A few things that I’ve read and want to recommend.
As I mentioned in my post ozbe.io Rises, I try to minimize what I install on my computer as much as possible. Maybe it was because I’ve been burned too much by computers failing or system bloat or wanting to selectively migrate to a new computer (not to mention the pain of recovering from a botched install or upgrade). That desire to minimize what I install not only influenced how I setup my blog, but also motivated me to develop ozbe/local, which contains a dev local image with tools I use day-to-day. The author of “Programming inside a container” had a slightly different motivation, but did something similar to myself.
Programming inside a container discusses the difficulties of trying to working on different hardware and Linux distributions day-to-day. The author, reluctantly, resorts to creating a script that runs a user provided command in a Docker container with current working director mounted. Thereby alleviated many of the problems of working in different environments. Usage of this script would look something like:
./run ‘ gcc —version ‘
I’m inspired. I’m going to take this idea and try to make some improvements to my own project.
If you are tired of the cognitive overhead of remembering which system you are using, the tedium of adjusting commands to a certain system, or don’t want to fear a brew install again and are willing to use Docker, you should check out these resources.
I think a lot about opportunity cost between the personal projects I work on (yes, I think of opportunity cost outside of persona projects, but let’s keep focused here). For example, if I write a blog post, that means I can’t work on a library. If I write more tests, that means I can’t add one more delight feature to a tool.
Often I try to make sure I am honest with myself to what I’m getting out of personal project before investing more time. Am I working on it to solve a problem? Am I’m doing it to learn a new technology? Am I working on it to keep sharp? Etc. Knowing this helps me keep my expectations and effort in check. Who hasn’t come out the end of a project and said, “Well, that was a waste of time.”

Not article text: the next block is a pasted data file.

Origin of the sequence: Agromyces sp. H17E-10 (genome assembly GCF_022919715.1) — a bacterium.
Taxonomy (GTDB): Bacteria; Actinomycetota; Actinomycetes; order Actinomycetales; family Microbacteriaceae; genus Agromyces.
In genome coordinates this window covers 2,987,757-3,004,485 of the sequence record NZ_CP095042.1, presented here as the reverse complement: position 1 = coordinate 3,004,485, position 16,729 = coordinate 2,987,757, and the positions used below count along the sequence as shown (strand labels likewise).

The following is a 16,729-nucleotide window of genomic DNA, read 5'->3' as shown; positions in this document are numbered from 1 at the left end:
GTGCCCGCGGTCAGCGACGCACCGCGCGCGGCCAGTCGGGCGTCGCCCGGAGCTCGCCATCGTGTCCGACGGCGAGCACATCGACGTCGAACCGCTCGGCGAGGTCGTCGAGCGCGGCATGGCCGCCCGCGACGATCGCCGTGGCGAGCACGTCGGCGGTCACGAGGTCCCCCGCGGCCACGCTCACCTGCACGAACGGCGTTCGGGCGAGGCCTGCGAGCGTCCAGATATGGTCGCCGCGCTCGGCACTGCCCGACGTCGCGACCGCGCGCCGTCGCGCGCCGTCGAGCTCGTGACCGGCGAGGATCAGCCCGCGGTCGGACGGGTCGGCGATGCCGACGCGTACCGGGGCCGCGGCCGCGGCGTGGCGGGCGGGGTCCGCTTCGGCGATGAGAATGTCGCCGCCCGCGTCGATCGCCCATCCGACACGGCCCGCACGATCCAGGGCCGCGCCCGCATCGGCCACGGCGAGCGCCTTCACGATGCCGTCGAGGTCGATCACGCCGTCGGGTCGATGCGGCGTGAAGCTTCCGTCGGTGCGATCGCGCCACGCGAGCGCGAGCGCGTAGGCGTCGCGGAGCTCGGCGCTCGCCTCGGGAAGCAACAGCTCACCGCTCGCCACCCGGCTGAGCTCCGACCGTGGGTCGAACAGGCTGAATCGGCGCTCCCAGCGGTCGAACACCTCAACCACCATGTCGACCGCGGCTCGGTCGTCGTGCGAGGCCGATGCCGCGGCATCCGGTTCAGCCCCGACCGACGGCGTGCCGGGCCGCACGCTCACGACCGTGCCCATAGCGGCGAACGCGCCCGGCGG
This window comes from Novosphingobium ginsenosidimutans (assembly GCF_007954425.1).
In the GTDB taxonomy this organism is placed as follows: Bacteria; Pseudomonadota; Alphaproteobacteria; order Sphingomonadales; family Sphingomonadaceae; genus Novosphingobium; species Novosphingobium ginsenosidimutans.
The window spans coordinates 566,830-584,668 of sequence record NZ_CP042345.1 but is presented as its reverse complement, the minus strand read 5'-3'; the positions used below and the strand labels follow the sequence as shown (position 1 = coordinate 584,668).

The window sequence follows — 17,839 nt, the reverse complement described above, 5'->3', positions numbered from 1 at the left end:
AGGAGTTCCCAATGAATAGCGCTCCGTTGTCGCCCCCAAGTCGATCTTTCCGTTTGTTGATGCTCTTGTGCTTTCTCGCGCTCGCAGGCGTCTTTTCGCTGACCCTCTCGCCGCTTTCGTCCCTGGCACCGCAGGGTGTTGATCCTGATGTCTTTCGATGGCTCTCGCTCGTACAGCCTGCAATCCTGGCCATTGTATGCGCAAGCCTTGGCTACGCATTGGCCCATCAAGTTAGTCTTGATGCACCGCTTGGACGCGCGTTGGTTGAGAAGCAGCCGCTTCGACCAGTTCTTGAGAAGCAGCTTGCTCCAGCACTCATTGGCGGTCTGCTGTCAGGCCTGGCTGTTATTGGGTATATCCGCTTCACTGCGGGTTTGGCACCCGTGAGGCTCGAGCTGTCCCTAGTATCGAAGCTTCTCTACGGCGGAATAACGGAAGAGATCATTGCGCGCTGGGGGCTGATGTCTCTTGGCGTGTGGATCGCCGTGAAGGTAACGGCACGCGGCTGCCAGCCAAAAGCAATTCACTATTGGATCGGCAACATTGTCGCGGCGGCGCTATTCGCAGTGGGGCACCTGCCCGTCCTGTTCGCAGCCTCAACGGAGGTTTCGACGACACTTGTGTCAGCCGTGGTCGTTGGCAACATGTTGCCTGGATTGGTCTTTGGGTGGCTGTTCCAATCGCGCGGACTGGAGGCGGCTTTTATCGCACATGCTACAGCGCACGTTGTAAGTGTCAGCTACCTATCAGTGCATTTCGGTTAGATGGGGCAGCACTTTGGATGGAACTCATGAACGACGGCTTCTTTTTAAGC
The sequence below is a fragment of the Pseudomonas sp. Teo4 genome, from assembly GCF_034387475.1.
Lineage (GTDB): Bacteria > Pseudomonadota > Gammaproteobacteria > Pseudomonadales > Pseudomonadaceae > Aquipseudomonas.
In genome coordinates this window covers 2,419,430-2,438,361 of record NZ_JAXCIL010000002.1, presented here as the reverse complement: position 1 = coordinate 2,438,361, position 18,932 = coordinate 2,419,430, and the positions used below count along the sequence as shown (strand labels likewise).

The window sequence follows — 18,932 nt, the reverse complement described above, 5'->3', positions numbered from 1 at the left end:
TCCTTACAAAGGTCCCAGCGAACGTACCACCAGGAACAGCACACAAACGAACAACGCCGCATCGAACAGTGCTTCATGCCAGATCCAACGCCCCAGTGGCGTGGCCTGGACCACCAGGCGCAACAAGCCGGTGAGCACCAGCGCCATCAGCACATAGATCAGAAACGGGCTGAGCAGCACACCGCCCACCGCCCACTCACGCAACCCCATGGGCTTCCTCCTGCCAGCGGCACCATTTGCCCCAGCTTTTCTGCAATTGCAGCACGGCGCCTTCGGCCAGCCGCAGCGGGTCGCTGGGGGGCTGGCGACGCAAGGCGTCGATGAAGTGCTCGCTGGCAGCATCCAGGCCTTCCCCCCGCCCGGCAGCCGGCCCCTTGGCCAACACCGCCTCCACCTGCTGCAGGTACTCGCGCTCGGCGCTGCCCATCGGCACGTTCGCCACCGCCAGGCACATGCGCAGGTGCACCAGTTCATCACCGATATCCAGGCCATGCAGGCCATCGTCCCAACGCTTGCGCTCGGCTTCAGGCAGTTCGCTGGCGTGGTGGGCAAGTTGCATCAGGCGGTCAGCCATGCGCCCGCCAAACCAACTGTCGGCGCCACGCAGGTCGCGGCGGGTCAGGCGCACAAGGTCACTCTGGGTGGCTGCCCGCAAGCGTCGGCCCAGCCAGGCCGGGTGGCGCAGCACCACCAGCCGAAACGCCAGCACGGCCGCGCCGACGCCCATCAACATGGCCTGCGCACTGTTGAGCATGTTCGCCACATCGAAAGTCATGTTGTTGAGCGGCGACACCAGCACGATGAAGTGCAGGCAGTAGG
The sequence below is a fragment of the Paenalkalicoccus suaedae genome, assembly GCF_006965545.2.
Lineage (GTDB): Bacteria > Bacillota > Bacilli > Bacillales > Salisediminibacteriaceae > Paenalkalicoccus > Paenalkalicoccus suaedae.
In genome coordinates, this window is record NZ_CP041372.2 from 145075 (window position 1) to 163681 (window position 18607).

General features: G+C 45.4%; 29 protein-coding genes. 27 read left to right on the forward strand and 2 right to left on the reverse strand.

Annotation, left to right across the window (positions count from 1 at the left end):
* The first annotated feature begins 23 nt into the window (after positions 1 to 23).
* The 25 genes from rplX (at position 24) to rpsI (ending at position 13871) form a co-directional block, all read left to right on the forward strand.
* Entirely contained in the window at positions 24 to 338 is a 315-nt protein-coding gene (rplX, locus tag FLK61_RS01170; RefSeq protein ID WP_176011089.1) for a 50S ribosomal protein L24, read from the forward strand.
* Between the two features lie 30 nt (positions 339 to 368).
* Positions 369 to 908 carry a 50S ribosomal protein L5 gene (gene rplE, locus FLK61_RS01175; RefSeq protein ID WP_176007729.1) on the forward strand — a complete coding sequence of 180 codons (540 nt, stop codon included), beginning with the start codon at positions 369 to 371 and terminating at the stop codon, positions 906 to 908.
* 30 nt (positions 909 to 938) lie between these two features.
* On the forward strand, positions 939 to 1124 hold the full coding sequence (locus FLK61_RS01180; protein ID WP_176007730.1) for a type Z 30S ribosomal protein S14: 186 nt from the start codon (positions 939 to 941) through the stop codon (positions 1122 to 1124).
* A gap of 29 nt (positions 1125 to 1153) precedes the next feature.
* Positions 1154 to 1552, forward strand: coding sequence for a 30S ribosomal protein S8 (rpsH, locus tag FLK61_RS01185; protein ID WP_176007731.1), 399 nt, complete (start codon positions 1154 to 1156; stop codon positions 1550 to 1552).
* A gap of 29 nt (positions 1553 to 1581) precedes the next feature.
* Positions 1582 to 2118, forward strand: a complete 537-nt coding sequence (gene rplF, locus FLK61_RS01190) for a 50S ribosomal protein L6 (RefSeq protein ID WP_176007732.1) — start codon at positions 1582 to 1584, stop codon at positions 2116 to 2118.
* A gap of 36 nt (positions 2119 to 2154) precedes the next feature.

It’s OK for your open source library to be a bit shitty encourages you not to invest all of your time in making an open source project high quality. I think the author captures a lot of what I took away from the article in the follow quote:
“But that random code you threw together as a hack, stopped when it did what you needed to do, threw it up on pypi and then neglected it? That’s totally OK. Thanks for writing it. The world is slightly better for your having done so, and there is no burden of expectation on you to “do a better job”. It’s not a job after all, is it? We’re not paying you to do it.”
By not pressuring yourself to make high quality personal projects, you don’t have to worry about backlash (though it could and does happen), you don’t have to keep work to yourself until it is good enough, and it should empower you to give yourself permission to feel comfortable to work on something else when a project works.
NOTE I encourage you to read the follow up to this article as well (check the second note at the bottom of the article). It gave a whole new meaning to the original post for me. That said, I still found value in my first read of the original post and what I discussed above reflects that meaning.
In Don’t lead by example, the author talks about their struggle with their team not stepping up to support operations and finding themself picking up a lot of the slack, in hopes they would follow suit (which they didn’t). The author did this until a more experienced lead gave them the advice, “hey stop trying to lead by example.” Instead, the author discusses that while it is important for the lead to set an example, they are also responsible for setting expectations of others and holding them accountable. All the while, making sure you don’t lose touch and become akin to a dictator.
This article really stuck a cord with me. I suffered from a similar problem when I moved from an individual contributor (IC) role to an engineering manager. Unlike the author though, I didn’t have a more experienced lead step in to give me advice. Thankfully, instead, my team had the sense to step in. I remember my team having a mini-intervention in a design review meeting to tell me I would be removed from the on-call schedule. Why? So I could focus on supporting them, not the software operations. Thank you all again. This kept me from a possible burnout and kept the team on the path to success.